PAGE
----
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Legal Clinics > Frequently Asked Questions



What is a clinical education?
A clinical education is a teaching method that combines theoretical concepts and actual legal practice. Its purpose is to help students learn from their own experience and from their reflection on that experience.

In a clinical course, students are given the opportunity to exercise professional judgment while representing actual clients. In most clinics, students are responsible for all aspects of the client's representation. The students' experiences then become the subject of critical review and reflection. By assisting students to develop models and techniques for systematic and self-conscious review of their experiences, clinical teaching helps to make law school the beginning, not the end, of a legal education.

Will being in a clinic help me learn how to be a lawyer?
Absolutely. Teaching students how to be skilled, responsible members of the profession is a central goal of clinical education. Students in clinics learn how to be lawyers by engaging in the practice of law in a controlled educational environment that promotes self-reflection on each lawyering task.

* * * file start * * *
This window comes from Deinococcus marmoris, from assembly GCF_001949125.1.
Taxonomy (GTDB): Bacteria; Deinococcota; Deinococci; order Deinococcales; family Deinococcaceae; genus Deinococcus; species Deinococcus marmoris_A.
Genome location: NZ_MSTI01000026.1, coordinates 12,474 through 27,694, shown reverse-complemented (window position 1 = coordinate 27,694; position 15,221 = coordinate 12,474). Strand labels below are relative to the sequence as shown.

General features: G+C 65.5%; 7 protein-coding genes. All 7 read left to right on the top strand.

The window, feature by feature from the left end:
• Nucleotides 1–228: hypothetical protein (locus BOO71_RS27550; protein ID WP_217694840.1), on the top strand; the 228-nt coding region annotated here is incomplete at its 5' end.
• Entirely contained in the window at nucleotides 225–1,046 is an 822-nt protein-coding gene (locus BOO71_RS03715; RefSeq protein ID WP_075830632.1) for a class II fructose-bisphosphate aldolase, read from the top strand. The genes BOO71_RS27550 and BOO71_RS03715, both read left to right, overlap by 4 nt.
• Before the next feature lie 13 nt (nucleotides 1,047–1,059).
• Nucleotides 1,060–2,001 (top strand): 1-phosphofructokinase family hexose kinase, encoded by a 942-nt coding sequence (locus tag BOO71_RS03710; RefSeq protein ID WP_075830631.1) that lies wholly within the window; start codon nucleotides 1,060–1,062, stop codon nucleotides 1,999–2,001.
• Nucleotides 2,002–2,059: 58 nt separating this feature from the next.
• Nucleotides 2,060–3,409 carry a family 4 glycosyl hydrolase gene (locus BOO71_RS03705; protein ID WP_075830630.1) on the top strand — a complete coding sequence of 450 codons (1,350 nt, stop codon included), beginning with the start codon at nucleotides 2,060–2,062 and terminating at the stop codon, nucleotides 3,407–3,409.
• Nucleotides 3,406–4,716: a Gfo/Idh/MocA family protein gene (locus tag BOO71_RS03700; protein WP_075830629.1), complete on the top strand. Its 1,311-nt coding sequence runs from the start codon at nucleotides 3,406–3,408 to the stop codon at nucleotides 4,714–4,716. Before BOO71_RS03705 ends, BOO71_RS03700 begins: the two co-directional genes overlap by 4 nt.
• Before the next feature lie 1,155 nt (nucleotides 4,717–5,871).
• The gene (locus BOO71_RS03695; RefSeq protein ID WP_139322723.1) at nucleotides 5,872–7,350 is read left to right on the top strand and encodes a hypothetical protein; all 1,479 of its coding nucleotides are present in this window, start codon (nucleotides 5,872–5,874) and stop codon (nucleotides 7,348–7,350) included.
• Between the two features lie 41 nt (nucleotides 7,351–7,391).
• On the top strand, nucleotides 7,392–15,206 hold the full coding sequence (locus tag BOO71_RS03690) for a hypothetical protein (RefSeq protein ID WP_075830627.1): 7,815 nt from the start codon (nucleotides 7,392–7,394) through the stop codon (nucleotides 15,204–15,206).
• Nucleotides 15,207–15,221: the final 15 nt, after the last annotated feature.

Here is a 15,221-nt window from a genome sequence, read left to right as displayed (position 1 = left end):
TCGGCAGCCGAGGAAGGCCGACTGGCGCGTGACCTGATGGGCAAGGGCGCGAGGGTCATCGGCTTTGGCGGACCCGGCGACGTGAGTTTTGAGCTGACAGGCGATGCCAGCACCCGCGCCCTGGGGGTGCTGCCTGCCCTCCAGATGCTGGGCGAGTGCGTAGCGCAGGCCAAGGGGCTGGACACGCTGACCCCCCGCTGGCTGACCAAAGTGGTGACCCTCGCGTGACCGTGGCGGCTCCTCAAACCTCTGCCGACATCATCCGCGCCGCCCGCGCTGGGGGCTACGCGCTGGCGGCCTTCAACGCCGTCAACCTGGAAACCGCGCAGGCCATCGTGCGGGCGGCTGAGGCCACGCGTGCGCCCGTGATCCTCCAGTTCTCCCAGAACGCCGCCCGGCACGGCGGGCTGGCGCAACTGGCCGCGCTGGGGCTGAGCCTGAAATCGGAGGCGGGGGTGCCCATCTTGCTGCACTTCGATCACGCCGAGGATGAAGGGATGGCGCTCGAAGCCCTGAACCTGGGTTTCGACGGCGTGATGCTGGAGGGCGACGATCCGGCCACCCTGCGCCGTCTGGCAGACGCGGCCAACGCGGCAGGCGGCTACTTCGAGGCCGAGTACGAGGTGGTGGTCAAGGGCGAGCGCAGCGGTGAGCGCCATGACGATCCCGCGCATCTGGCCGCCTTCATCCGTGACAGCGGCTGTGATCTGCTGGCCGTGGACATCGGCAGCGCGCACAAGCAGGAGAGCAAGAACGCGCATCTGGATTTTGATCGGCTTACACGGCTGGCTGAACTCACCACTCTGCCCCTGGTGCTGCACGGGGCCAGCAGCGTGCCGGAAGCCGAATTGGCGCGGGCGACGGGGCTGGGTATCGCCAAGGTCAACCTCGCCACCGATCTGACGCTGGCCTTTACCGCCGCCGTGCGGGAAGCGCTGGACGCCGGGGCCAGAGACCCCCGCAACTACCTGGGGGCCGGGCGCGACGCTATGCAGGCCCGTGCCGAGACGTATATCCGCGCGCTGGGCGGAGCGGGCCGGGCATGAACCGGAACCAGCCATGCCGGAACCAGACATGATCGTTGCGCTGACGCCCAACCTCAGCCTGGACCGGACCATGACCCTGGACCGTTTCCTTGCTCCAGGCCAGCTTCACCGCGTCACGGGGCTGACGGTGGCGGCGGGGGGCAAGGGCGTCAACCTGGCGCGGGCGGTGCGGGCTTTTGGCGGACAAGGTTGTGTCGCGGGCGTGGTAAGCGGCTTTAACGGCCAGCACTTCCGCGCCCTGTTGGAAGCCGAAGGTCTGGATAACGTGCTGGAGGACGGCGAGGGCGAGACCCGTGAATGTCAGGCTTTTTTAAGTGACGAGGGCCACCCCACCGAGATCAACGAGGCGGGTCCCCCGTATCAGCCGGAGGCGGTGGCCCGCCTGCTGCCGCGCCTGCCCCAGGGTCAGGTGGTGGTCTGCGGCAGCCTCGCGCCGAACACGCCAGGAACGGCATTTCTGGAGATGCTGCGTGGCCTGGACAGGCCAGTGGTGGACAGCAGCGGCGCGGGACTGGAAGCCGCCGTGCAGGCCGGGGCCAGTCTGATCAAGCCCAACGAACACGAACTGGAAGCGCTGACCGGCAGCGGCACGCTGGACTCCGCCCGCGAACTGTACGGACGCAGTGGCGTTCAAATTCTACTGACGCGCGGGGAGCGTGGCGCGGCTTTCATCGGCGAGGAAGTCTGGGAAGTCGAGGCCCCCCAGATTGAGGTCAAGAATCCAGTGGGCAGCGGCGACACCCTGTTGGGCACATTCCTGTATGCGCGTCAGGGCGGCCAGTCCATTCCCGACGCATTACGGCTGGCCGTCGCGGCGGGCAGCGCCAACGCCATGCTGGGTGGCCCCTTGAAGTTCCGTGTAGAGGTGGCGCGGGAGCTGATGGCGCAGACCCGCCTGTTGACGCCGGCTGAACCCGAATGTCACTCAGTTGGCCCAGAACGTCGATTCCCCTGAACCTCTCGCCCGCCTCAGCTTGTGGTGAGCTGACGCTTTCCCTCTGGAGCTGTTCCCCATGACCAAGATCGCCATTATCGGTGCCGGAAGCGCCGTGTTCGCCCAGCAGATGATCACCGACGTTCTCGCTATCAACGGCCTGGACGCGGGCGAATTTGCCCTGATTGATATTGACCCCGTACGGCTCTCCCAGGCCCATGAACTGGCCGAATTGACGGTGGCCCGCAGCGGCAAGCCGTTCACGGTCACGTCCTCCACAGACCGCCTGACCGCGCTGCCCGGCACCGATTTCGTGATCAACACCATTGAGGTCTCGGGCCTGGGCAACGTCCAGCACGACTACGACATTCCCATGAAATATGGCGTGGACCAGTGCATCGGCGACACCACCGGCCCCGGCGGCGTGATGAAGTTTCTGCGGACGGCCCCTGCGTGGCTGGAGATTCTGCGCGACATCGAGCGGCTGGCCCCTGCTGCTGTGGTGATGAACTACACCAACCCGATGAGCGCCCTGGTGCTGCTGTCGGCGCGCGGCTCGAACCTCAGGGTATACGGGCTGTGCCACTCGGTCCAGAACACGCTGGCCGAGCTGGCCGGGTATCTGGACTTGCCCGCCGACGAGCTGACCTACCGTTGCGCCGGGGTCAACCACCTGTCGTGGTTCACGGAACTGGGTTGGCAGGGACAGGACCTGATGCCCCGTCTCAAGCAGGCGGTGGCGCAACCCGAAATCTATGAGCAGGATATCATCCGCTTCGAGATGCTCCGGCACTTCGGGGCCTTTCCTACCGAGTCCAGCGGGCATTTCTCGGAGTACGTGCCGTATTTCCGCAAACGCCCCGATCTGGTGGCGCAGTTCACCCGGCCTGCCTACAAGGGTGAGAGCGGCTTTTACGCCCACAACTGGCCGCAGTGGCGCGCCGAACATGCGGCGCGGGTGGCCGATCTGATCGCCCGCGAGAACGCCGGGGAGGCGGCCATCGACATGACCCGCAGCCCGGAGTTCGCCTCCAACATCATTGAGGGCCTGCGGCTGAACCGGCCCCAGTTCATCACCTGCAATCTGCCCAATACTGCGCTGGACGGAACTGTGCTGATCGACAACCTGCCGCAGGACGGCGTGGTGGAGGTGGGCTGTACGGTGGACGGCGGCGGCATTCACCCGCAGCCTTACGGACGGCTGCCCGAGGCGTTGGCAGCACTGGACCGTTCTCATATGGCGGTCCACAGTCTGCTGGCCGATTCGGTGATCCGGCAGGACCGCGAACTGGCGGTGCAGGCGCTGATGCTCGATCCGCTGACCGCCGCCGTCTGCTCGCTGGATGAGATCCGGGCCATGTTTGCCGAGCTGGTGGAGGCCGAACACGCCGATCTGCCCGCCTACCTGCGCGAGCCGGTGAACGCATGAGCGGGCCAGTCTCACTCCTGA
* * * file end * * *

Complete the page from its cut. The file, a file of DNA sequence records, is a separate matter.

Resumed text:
What tasks do students do in the clinical program?
Students engage in all of the tasks normally associated with the cases and other matters in which the clinic provides representation. In most clinics, the student bears responsibility for investigation, interviewing, client counseling, planning, negotiation, strategic analysis, research, writing, and oral advocacy.

Do clinic students work with real clients?
Students work with actual clients in all clinics.

Are clients' interests compromised by having students represent them?
No. Students are supervised by highly skilled lawyers.

How many semesters is a student in a clinic and how many credits are awarded?
All clinics are conducted in one semester. The number of credits awarded ranges from 5 credits to 6 credits, depending on if the student is enrolled in the live-client clinics or the externship component.

Who may enroll in a clinic?
Our clinics are open to 3L students.

Should I take a clinic even if I plan on practicing corporate law?
Students should explore the possibility of taking a clinic irrespective of the type of law that the students intend to practice. No matter what its subject matter, each clinic teaches the essentials of planning, problem solving, strategic thinking, ethics, client relations, and the other skills associated with the practice of law.

   

 

 

 

 

 

 

 

 

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